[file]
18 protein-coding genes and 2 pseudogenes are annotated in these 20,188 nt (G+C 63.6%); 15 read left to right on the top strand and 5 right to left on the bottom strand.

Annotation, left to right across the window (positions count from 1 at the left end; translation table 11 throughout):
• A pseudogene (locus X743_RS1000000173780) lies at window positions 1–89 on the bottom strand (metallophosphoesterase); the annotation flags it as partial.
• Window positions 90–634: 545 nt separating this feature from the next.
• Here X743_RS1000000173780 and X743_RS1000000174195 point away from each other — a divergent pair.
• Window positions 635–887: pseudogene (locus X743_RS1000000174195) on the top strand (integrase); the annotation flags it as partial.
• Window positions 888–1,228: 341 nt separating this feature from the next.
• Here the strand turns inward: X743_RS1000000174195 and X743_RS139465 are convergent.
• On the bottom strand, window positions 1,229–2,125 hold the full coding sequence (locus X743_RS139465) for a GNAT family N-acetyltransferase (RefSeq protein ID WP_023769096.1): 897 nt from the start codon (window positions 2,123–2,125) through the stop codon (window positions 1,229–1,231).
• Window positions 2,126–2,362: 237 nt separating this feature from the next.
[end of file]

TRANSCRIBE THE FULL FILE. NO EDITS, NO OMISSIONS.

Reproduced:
18 protein-coding genes and 2 pseudogenes are annotated in these 20,188 nt (G+C 63.6%); 15 read left to right on the top strand and 5 right to left on the bottom strand.

Annotation, left to right across the window (positions count from 1 at the left end; translation table 11 throughout):
• A pseudogene (locus X743_RS1000000173780) lies at window positions 1–89 on the bottom strand (metallophosphoesterase); the annotation flags it as partial.
• Window positions 90–634: 545 nt separating this feature from the next.
• Here X743_RS1000000173780 and X743_RS1000000174195 point away from each other — a divergent pair.
• Window positions 635–887: pseudogene (locus X743_RS1000000174195) on the top strand (integrase); the annotation flags it as partial.
• Window positions 888–1,228: 341 nt separating this feature from the next.
• Here the strand turns inward: X743_RS1000000174195 and X743_RS139465 are convergent.
• On the bottom strand, window positions 1,229–2,125 hold the full coding sequence (locus X743_RS139465) for a GNAT family N-acetyltransferase (RefSeq protein ID WP_023769096.1): 897 nt from the start codon (window positions 2,123–2,125) through the stop codon (window positions 1,229–1,231).
• Window positions 2,126–2,362: 237 nt separating this feature from the next.